I interview writers every week here on the Booktopia Blog. My Ten Terrifying Questions have been answered by over 250 published authors ranging from mega selling global stars like Jackie Collins and Lee Child to brilliant, relatively unknown debut authors such as Favel Parret and Rebecca James.
In each of these interviews I ask the following question:
Q. What advice do you give aspiring writers?
Now, for the edification of aspiring writers everywhere, I will pull together answers to this question from three very different writers and post them here once week. Some will inspire, some will confound but all will be interesting and helpful in their own way…
“Write, every day. Even if it’s just for 20 minutes. Don’t answer the phone, don’t talk to your mother, etc. Take a workshop writing course, so you learn to give and get criticism and be your own best editor. And when you reach the point where you think your story is truly the worst piece of garbage created and want to throw it out…don’t.
What you’re REALLY afraid of is finishing and finding out you’re not as good as you assumed you are. Instead, you should finish that story and edit it until it is flawless, and something you’re satisfied with. Otherwise, you’ll never believe you can actually finish any piece of fiction. And read. A ton. It will inspire you to be just as clever, prolific, and eye-opening as the authors you admire..”
“Get it down, get all your ideas and anecdotes down, no matter which order and in what shape. There! You’ve inadvertently just written half your book! Well, maybe not half, but, you know, a good whack of it. I think it makes it a lot easier to write a book when you’ve already got the bones there.
Also – just give me a second to get up onto this soapbox conveniently placed to my left – please stop talking about how you want to write a book, and write a book. It’s no more impressive telling people you “want to write a book,” than it is to say you “want to climb Everest.” You gotta take action! Action is the thing! Action is the thing.“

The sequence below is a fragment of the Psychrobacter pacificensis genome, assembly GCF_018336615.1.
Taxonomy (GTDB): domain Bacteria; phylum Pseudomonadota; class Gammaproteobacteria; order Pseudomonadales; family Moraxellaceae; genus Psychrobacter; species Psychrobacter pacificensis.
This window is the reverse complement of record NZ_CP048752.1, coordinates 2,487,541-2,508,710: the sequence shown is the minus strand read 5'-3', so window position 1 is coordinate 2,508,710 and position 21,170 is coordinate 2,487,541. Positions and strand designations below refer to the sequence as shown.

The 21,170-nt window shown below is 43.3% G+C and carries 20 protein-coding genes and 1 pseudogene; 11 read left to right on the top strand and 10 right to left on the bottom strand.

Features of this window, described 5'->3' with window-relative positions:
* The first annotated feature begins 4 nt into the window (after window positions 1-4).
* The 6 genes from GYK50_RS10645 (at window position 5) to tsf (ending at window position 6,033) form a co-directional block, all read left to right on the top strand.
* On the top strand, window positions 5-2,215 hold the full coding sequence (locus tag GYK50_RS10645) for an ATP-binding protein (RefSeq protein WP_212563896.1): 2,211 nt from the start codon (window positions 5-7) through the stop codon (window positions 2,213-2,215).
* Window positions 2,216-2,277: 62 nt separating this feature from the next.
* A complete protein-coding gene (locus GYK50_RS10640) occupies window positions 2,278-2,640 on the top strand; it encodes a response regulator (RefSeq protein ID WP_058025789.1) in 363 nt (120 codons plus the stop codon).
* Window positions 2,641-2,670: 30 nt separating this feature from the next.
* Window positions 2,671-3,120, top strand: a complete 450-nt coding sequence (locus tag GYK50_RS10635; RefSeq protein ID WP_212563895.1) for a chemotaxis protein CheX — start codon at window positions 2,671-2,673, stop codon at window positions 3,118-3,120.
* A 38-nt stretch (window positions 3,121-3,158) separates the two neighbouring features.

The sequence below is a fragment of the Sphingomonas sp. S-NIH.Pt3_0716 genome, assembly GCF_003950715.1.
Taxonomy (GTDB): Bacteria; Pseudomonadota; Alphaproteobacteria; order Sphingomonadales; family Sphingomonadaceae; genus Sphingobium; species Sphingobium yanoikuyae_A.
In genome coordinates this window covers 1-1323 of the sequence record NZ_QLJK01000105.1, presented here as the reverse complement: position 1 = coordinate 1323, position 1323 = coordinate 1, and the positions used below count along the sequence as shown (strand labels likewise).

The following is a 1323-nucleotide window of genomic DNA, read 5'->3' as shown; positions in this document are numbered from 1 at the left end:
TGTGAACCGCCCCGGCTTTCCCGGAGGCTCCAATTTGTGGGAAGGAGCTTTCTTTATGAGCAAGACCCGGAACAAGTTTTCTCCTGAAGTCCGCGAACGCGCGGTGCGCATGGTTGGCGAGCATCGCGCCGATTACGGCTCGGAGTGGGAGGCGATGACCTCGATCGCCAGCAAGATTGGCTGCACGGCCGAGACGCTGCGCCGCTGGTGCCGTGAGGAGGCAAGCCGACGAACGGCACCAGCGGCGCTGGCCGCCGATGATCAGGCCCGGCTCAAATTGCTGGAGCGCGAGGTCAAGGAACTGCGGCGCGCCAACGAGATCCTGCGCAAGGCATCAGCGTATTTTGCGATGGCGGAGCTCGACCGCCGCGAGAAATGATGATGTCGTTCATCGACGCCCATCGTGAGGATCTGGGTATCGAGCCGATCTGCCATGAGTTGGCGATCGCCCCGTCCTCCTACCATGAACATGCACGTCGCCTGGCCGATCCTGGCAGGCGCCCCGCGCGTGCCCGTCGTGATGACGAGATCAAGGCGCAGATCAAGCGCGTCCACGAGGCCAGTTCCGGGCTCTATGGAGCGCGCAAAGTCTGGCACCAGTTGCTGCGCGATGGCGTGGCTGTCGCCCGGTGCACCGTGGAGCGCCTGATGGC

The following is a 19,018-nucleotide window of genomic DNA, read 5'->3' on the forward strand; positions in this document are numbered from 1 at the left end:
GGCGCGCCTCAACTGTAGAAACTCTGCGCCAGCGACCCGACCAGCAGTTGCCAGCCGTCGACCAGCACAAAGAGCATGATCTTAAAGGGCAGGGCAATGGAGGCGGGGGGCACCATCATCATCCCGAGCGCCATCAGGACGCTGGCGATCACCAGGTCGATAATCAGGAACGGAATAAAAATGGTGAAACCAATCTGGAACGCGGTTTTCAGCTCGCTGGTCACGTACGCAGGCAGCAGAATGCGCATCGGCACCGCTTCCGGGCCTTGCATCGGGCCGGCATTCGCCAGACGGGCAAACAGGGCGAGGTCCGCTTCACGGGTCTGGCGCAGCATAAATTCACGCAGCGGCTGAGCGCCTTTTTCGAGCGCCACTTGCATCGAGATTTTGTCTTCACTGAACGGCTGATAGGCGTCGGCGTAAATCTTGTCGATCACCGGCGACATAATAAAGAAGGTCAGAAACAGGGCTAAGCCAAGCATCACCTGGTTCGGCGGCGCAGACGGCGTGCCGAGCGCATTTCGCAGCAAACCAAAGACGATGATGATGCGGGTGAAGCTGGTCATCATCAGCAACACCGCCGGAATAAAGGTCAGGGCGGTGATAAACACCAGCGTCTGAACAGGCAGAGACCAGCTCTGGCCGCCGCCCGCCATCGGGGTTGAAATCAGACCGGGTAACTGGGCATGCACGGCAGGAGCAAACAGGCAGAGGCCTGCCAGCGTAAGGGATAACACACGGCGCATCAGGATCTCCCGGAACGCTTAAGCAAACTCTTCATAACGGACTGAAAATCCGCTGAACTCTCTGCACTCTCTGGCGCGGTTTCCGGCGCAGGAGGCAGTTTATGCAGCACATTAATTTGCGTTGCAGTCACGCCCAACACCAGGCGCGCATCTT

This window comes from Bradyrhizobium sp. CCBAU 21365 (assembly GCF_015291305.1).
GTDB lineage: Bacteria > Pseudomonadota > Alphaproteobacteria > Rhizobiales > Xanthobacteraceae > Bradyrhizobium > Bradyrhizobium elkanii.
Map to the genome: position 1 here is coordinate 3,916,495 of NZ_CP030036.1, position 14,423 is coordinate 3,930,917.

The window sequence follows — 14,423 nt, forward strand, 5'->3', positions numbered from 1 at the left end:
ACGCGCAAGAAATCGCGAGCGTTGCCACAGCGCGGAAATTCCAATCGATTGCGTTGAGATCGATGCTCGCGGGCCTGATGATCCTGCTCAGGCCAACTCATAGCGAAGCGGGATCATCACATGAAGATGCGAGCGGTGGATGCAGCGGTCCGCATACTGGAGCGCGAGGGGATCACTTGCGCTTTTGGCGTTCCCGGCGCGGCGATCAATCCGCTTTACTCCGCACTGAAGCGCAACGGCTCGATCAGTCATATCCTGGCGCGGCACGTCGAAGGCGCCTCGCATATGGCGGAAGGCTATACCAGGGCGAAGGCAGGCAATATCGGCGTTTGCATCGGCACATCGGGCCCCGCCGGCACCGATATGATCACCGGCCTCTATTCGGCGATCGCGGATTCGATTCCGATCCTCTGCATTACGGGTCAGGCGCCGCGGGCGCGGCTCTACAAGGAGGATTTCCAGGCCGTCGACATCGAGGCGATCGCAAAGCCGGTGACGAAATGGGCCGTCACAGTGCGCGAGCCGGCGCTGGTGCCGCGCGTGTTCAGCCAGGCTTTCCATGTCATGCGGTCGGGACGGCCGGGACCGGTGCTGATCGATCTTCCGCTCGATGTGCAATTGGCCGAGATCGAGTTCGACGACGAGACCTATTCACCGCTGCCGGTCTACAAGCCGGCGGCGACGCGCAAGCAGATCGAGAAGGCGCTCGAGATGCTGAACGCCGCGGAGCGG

“You don’t have to be a ‘writer’ to write. I’m not. You just need a goat.”
About the Contributor
While still in his twenties, John Purcell opened a second-hand bookshop in Mosman, Sydney, in which he sat for ten years reading, ranting and writing. Since then he has written, under a pseudonym, a series of very successful novels, interviewed hundreds of writers about their work, appeared at writers’ festivals, on TV (most bizarrely in comedian Luke McGregor’s documentary Luke Warm Sex) and has been featured in prominent newspapers and magazines. Now, as the Director of Books at booktopia.com.au, Australia’s largest online bookseller, he supports Australian writing in all its forms. He lives in Sydney with his wife, two children, three dogs, five cats, unnumbered gold fish and his overlarge book collection. His novel, The Girl on the Page, was published by HarperCollins Australia in October, 2018.